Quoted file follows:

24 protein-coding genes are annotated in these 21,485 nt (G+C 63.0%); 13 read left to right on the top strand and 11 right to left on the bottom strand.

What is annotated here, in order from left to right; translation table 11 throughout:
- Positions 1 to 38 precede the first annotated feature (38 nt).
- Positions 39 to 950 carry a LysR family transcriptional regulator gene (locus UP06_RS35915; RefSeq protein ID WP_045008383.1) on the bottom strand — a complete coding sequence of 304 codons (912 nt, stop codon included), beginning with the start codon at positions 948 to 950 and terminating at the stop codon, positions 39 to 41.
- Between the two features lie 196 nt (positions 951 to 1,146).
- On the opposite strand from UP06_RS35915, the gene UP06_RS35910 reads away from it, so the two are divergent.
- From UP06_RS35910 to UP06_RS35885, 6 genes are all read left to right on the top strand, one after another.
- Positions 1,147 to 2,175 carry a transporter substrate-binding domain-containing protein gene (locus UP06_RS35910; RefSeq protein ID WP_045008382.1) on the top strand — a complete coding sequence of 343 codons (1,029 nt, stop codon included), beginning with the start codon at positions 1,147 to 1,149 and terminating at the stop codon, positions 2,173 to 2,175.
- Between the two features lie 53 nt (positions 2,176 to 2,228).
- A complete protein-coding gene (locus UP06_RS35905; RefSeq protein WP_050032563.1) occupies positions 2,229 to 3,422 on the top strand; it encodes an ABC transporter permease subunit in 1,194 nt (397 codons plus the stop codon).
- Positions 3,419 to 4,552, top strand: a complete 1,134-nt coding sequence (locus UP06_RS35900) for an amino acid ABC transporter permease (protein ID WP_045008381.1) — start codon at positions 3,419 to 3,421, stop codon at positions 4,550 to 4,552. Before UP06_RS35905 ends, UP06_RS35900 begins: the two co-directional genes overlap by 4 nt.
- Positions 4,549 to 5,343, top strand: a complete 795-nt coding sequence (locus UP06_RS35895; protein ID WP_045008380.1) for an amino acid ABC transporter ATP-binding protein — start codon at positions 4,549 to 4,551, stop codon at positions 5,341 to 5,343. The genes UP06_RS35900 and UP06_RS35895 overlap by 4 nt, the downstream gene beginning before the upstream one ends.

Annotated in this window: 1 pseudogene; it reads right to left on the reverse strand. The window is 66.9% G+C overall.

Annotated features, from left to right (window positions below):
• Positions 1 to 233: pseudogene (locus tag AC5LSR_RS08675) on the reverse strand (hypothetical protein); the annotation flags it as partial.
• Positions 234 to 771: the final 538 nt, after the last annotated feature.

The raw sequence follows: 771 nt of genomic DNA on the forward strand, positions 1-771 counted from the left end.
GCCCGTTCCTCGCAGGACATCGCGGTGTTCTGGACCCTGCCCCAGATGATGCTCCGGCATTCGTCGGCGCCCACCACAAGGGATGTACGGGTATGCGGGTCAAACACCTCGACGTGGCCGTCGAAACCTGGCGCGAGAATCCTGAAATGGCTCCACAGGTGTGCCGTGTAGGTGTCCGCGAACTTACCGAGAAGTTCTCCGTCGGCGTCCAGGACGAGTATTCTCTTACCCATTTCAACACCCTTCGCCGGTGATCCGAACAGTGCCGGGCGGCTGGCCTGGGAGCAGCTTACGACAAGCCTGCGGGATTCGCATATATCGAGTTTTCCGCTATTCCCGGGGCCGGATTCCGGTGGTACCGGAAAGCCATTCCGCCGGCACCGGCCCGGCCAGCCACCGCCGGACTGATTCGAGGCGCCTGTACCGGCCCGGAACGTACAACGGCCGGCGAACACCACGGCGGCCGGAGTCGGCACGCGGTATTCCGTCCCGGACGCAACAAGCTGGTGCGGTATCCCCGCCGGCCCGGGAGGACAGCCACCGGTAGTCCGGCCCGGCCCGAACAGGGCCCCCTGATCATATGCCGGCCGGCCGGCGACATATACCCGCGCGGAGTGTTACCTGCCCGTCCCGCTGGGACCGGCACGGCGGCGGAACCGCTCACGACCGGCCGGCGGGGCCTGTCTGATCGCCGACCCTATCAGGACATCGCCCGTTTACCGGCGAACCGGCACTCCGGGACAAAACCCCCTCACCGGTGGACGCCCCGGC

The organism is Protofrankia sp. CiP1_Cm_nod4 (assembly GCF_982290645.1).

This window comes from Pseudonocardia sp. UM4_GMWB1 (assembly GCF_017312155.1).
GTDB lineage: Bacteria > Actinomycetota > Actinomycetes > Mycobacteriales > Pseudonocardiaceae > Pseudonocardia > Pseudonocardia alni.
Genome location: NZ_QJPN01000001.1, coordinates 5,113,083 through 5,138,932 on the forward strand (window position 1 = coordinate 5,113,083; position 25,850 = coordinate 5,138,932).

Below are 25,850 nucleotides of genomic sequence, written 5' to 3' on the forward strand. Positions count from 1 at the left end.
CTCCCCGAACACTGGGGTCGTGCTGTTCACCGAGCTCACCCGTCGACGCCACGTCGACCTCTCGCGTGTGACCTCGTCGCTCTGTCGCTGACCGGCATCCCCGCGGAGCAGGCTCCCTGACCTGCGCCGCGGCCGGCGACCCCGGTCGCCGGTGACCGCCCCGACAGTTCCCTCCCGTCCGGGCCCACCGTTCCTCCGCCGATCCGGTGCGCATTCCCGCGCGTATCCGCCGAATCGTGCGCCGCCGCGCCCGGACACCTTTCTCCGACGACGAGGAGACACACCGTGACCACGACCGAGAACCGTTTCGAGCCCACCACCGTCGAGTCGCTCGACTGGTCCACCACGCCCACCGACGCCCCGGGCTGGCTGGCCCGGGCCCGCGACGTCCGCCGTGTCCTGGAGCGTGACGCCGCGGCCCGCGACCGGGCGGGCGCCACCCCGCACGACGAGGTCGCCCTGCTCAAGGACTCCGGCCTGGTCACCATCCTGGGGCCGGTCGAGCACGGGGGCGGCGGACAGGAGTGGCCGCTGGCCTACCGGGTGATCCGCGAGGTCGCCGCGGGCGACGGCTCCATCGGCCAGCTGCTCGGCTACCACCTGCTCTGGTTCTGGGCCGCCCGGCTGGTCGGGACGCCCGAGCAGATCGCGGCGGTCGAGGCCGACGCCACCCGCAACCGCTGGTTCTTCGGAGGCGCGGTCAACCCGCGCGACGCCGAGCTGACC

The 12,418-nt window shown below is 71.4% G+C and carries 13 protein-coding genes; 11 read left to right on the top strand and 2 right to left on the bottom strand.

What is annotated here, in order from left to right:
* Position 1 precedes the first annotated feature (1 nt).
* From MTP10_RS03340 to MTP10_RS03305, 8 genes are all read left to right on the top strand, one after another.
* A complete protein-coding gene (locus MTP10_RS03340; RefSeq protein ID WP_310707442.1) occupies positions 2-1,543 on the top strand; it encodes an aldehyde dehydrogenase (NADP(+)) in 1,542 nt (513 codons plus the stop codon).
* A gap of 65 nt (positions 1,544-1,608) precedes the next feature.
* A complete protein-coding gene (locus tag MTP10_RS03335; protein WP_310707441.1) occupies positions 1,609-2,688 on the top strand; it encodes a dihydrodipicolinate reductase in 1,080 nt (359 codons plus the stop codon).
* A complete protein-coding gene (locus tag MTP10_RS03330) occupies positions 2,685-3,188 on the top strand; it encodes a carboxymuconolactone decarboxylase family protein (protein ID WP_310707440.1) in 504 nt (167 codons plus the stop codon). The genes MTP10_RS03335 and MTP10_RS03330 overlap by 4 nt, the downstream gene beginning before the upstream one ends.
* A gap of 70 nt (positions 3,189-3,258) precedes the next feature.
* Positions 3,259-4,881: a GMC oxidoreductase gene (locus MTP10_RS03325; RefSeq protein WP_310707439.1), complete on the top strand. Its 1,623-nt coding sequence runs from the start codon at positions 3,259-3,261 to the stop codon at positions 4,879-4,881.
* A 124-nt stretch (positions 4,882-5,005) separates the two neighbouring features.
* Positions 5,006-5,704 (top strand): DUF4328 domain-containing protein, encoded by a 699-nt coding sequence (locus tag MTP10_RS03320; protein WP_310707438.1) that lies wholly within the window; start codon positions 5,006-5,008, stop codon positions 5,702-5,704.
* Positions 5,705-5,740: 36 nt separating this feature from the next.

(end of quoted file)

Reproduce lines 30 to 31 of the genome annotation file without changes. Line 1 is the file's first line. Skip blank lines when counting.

* A gap of 65 nt (positions 1,544-1,608) precedes the next feature.
* A complete protein-coding gene (locus tag MTP10_RS03335; protein WP_310707441.1) occupies positions 1,609-2,688 on the top strand; it encodes a dihydrodipicolinate reductase in 1,080 nt (359 codons plus the stop codon).